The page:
By Donna Thornton/News Editor
Representatives from Pioneer Green Energy offered a presentation regarding a planned windmill farm program for Etowah County after the Feb. 5 commission meeting, and heard questions from some Lookout Mountain residents about the proposed project.
Pioneer Development Manager Patrick Buckley said the company has been looking at the possibility of a windmill farm for years and doing wind studies in the area for at least four years.
Those studies lead the company to believe creating a farm to produce wind energy that would be sold to suppliers such as Alabama Power and the Tennessee Valley Authority is a viable plan. The proposed farm could generate up to 80 megawatts of energy, Buckley said, and could power 24,000 homes.
During the construction phase, he predicted hundreds of jobs in the area, and between 19 and 30 permanent jobs. Based on a 30-year operation model (based on the lifespan of windmills) Buckley said the project coud generate between $700,000 and $1.4 million in direct taxes per year and have an estimated $2.3 to $3.7 million economic impact each year.
The energy company currently is working on two windmill farms – one called the “Shinbone” project at Cherokee Rock Village in Cherokee County. The “Noccalula” project would be located on top of the same Lookout Mountain ridge in Eto-wah County.
Pioneer Green Energy founder Andy Bowman said the company hopes to begin construction on both projects in late 2013, which would allow it to take advantage of tax credits for alternative energy production.
These would be the first windmill farm projects in the state – something that could create something of a tourist attraction in its own right, Buckley said.
The three-bladed windmills, included the length of the blades, could stand between 350 and 500 feet tall, and would be placed at the highest point on the ridge. According to FFA regulations, there would be blinking red lights on some of the towers for the safety of aircraft in the area.
Several residents from the Lookout Mountain area questioned the visibility of the windmills because, as one resident said, they paid premium for a nice view on Bellevue Avenue. They were concerned that windmills would spoil the view, and had questions also about noise and the expansion of towers beyond the current plan.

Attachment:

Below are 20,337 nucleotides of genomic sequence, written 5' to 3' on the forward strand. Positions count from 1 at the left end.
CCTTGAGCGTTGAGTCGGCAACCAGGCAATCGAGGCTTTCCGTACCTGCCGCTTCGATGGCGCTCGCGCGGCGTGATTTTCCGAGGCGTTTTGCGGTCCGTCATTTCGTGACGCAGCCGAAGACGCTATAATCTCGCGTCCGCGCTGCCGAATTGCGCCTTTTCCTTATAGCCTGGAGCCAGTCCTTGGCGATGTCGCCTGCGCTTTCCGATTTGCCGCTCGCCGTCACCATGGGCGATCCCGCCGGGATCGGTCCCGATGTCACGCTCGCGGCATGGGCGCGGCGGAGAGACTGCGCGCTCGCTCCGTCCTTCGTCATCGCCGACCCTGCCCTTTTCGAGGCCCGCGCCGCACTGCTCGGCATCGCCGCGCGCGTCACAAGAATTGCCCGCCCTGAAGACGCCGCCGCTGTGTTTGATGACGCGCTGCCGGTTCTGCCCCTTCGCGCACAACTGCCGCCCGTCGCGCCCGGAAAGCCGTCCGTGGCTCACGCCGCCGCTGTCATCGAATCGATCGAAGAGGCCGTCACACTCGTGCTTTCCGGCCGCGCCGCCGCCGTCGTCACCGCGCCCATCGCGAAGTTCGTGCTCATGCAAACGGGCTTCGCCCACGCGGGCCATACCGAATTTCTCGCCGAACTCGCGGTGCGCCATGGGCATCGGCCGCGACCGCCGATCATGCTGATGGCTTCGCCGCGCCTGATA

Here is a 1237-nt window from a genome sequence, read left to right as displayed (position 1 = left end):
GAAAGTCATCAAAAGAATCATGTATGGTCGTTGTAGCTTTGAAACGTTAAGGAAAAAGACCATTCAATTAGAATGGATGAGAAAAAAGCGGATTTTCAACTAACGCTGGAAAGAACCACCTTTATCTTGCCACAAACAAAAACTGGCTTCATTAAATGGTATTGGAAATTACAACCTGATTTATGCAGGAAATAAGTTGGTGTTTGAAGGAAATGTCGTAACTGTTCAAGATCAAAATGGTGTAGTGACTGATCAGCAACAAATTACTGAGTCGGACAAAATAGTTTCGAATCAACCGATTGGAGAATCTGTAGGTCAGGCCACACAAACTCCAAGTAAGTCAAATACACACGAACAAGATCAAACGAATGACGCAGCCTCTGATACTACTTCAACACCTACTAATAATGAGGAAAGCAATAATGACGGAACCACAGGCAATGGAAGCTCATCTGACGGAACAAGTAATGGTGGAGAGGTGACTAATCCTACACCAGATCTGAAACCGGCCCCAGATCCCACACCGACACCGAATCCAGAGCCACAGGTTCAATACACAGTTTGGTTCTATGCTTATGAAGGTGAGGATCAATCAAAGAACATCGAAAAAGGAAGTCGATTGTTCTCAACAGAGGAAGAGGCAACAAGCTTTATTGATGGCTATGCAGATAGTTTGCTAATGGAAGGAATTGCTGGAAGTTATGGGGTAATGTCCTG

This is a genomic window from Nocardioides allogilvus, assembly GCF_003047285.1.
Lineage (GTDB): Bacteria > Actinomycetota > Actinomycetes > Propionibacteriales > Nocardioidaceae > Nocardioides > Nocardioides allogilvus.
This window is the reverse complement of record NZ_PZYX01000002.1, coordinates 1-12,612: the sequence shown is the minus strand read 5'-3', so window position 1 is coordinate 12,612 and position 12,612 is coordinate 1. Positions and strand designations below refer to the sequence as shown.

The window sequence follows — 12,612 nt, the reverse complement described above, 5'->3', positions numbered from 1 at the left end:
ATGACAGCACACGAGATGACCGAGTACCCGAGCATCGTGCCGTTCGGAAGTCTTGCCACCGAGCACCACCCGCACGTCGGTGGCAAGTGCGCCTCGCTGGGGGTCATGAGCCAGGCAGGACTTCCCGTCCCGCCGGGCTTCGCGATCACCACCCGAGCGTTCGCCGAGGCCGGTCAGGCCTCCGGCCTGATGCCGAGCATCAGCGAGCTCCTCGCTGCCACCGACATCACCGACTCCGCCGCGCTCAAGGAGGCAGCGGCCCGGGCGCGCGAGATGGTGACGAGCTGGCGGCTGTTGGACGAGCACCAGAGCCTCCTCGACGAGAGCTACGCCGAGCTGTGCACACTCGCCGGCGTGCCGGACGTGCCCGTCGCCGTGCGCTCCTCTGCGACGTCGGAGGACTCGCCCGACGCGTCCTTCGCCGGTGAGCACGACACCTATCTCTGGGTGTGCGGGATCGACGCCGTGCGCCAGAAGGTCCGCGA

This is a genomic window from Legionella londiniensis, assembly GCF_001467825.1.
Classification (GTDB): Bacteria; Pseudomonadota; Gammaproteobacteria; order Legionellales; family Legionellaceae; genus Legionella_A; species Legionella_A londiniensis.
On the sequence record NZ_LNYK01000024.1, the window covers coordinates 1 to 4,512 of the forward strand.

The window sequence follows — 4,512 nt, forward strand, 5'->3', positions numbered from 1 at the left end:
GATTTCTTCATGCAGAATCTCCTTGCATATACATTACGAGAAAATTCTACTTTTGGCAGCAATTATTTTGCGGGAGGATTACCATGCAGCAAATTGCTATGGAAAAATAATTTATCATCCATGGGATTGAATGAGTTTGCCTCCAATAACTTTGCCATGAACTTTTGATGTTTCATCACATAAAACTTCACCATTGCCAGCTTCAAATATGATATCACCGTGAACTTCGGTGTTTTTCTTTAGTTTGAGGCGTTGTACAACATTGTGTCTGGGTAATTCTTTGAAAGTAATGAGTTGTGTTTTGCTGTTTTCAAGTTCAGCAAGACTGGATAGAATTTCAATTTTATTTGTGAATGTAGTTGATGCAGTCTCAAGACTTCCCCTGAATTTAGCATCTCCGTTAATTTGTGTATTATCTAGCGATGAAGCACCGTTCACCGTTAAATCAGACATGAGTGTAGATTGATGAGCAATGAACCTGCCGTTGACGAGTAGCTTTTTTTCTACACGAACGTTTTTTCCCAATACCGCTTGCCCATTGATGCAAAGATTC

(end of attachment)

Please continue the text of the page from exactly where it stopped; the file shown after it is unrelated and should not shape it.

Buckley said the Noccalula project would include 25 to 40 turbines, and each would be one-quarter to one-fifth of a mile apart. The nearest residence is 2,000 feet away from the proposed development, he said, which substantially further than the required buffer.
From 2,000 feet away, Buckley said people might be able to hear the turbines at times, and the noise would be similar to that of a refrigerator or dryer in a home.
Buckley said Pioneer plans an “open house” within a couple of months to share more information and the results of ongoing visual, sound and shadow studies, as well as studies of the impact on bats and other birds in the area. He said those studies would include photos of the area, with windmills superimposed to give residents a chance to see what a constructed windmill farm would look like.
Etowah County Commissioner Larry Payne encouraged Pioneer representatives to have a public hearing regarding the project.
The commission does not have any authority to regulate construction of a windmill farm; it is a private business arrangement between landowners and the company.
However, one of those property owners, Steve Shaneyfelt, said he wanted to ensure that local residents are well informed about the plans. He said he lives in Etowah County and wants to be a “good neighbor,” where the project is concerned.